As I was digging through old posts, I would like to add my thoughts to the topic “setting up student discussions” 18 months ago. I am particularly going to recommend the website www.doodle.com for scheduling.
Scheduling an event and selecting a topic is very time consuming. In order to avoid going back and forth between people, IFers have come up with ideas such as to let students write down their available time slots and interested topics on pieces of papers, so that the organizer can combine them and make a decision. Many times, the organizer has to sacrifice a few people and make compromises. However, with doodle.com scheduling an event is much easier and more efficient. Participants’ demand can be maximized in this way. Here is how:
When you click into www.doodle.com you will see a blue button “schedule an event.” Once you click on that, you can put in the event title (such as “IF Boston August Discussion”) and tentative location for the discussion. You can also write a brief description about the discussions if you have not informed the participants yet. Entering your name and email address will be helpful here.
Once you click “next,” you will see a calendar, which allows you to put in potential days to organize this event. Usually including both weekdays and weekends will work the best. Too few options will end up with less mutually agreeable times and too many options will make people select less. With my past experience, 5-7 dates will be ideal.
Once you’ve select your dates, you can click “next.” You will be able to specify time slots for each date. Or you can simply enter time slots for the first date and click “copy and paste first row.” Make sure your time slots can potentially accommodate people who have to work during the day and also keep the meal time in mind. It is extremely important that the facilitator herself/himself can make it to all the time slots you’ve put in.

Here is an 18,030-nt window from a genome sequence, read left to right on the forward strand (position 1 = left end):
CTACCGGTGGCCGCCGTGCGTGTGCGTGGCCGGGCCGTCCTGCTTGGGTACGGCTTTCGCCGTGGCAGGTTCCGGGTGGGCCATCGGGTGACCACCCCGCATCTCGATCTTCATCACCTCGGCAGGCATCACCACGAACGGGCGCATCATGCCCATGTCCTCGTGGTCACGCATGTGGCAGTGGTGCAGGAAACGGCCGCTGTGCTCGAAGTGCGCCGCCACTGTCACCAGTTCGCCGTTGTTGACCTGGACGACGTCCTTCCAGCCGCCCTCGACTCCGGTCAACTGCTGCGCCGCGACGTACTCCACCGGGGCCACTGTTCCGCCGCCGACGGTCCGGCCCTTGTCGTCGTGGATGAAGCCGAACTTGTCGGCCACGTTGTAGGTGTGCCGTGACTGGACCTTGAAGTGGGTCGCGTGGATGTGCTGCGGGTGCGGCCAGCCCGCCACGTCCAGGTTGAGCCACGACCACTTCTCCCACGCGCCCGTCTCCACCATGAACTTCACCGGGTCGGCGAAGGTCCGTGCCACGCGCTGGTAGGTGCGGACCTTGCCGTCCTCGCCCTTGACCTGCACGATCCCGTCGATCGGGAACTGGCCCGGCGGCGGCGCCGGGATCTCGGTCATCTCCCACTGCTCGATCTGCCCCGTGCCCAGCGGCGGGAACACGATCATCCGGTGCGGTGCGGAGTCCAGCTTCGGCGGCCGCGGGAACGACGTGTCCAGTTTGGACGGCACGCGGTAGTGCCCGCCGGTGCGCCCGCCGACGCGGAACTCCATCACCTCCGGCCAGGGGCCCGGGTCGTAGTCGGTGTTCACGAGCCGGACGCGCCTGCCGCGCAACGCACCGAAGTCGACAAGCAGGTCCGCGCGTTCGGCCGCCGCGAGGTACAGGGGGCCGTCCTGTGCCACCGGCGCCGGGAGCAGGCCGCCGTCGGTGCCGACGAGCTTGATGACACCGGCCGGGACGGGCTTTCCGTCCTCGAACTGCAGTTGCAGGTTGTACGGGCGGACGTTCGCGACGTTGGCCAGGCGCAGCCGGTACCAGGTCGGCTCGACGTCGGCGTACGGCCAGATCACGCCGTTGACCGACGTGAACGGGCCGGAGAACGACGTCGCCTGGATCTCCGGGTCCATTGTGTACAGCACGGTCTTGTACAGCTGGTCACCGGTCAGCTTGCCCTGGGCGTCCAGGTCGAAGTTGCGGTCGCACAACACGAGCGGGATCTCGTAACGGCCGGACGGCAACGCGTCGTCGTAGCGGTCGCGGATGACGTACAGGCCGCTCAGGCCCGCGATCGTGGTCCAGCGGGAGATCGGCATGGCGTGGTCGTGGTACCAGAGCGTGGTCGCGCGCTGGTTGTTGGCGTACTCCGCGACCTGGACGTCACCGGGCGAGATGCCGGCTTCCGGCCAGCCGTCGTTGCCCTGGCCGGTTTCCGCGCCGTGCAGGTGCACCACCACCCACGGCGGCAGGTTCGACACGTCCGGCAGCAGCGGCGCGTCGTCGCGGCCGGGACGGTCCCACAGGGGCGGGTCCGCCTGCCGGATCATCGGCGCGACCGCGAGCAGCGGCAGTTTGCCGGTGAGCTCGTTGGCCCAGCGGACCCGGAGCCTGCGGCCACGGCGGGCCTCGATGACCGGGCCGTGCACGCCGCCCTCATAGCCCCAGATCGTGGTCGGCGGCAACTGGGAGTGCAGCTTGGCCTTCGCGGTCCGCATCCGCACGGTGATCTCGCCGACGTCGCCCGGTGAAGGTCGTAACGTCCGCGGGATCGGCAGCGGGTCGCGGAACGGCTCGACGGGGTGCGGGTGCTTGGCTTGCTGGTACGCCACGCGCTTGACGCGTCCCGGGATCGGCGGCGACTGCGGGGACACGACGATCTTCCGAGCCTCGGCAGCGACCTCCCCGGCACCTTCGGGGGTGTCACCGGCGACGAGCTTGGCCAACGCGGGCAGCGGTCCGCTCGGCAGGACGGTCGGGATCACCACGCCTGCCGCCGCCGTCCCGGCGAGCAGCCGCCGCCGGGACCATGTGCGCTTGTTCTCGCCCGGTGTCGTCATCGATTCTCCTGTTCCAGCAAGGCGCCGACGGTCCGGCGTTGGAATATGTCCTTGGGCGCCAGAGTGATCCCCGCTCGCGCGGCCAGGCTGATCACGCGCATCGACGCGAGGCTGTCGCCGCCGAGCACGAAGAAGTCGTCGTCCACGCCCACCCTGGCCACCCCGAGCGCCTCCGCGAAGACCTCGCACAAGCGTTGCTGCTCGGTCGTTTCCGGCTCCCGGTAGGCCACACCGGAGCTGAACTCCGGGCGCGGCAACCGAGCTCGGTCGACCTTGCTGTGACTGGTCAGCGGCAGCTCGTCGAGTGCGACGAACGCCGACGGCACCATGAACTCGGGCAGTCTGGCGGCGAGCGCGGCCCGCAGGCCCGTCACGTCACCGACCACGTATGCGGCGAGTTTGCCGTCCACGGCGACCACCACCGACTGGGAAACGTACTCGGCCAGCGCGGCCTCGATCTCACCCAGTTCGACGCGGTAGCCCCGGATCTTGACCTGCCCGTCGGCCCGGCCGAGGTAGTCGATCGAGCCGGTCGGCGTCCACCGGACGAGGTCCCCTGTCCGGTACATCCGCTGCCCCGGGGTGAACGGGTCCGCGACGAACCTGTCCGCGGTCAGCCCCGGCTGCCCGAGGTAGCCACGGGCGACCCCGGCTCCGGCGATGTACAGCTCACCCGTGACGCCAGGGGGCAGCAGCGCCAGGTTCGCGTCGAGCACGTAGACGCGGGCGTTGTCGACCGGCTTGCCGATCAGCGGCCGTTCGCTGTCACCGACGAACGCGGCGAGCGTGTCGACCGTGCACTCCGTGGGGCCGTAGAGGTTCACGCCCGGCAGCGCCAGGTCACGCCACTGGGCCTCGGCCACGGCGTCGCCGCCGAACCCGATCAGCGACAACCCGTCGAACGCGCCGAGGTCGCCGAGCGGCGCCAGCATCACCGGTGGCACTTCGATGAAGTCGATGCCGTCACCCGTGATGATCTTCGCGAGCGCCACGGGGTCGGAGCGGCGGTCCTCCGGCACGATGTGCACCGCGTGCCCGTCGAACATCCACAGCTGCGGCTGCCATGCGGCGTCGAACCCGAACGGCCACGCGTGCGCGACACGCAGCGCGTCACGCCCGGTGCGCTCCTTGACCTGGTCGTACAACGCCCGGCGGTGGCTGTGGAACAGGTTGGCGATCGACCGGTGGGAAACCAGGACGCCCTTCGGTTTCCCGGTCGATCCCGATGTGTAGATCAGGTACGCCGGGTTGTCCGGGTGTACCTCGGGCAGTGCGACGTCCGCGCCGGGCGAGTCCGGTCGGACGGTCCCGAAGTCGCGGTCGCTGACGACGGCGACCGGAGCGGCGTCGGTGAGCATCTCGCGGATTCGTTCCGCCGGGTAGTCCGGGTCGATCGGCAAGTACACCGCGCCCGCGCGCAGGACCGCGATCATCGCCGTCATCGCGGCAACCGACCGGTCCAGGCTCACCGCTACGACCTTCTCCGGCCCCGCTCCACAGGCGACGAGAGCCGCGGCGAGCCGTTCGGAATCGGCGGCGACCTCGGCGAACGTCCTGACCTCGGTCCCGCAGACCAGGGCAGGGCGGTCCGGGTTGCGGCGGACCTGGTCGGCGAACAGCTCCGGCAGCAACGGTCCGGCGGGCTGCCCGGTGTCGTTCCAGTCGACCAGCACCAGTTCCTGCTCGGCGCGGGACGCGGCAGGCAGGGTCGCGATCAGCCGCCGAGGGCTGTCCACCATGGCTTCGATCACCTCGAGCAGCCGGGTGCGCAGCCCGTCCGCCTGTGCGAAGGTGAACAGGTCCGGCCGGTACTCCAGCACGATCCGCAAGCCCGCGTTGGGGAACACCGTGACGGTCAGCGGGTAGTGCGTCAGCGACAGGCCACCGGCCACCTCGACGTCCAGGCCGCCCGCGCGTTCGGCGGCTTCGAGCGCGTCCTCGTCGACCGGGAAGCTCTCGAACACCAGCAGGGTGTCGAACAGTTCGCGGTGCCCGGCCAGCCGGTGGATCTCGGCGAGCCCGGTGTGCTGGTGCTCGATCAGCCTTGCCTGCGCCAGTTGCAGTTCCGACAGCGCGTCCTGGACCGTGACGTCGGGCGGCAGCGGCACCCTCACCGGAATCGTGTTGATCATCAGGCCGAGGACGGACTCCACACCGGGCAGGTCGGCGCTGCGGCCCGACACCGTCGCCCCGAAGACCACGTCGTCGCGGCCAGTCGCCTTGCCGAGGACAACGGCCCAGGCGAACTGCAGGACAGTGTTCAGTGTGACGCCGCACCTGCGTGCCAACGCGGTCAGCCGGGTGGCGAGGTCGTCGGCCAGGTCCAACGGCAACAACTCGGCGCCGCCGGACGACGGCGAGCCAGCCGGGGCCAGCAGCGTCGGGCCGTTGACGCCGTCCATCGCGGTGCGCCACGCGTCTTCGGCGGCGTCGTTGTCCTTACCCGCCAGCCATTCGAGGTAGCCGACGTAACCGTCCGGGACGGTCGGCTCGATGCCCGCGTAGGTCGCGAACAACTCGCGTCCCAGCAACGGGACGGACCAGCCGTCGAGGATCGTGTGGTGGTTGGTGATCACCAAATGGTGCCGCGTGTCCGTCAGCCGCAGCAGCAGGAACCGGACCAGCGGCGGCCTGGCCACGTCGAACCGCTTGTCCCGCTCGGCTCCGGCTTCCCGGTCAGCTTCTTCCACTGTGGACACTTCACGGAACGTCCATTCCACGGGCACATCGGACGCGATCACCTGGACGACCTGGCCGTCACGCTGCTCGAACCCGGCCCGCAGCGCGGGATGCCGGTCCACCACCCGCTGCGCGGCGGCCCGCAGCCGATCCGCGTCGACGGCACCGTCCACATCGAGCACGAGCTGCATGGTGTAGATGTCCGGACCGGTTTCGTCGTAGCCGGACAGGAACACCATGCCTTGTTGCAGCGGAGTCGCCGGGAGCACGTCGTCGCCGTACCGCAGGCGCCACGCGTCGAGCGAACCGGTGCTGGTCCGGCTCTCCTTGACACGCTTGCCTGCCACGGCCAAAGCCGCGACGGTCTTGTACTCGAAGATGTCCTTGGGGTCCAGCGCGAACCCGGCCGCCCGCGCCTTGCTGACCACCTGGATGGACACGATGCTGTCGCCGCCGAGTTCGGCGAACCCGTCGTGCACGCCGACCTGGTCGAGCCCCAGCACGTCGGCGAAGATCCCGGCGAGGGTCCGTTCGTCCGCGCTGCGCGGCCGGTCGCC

Once you are done, click “next” and select “basic” to “finish” and your event is now scheduled. All you need to do is copy and paste the link provided saying “Send this link to anyone you wish to invite” to the emails you will be sending out to the participants. It is always a good idea to fill out the survey first yourself to see if it works. I would recommend checking all the time slots (since you’ve only put time slots you are available on the list). This, in economics terms, is setting an “anchor.” Participants, therefore, will be more likely to enter more slots.
Here is an example what the participants will see: http://www.doodle.com/rgderxx7h45i6ni2 You can click on the same link to check participants’ responses or you will receive an email after each respondent has answered if you’ve entered your email previously.
I also provided a list of topics for the participants to choose using survey monkey (many of you are already using). Again, setting an anchor by selecting all works well based on my experience: http://www.surveymonkey.com/s/X236V78
You will be surprised by how many people actually have access to the internet nowadays, especially the student body. The entire scheduling process probably will take you ten minutes and you will get the maximum out of it. Some phone communication is still needed before setting up the doodle as you will need to know around which days there might be people available for discussions.
I hope this can save some of your time and make your scheduling more efficient.